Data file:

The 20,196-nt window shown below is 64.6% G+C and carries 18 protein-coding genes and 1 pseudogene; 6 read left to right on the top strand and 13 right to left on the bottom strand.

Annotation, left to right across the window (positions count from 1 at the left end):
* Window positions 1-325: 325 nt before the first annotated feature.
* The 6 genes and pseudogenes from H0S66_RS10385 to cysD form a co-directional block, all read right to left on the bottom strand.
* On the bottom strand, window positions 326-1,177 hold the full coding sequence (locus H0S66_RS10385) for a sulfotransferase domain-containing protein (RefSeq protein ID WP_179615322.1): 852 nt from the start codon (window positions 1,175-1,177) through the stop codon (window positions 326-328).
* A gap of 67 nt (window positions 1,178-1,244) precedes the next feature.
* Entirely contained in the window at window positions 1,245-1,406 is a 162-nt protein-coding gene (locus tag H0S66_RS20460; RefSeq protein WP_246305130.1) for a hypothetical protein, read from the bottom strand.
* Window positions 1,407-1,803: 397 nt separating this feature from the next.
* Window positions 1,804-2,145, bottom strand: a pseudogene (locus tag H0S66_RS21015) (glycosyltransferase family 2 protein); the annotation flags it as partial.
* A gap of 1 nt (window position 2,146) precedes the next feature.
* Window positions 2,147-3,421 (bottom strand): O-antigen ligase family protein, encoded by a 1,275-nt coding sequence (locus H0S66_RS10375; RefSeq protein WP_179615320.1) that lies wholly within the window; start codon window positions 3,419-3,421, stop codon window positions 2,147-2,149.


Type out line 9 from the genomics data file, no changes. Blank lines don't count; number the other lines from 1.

* Window positions 1,804-2,145, bottom strand: a pseudogene (locus tag H0S66_RS21015) (glycosyltransferase family 2 protein); the annotation flags it as partial.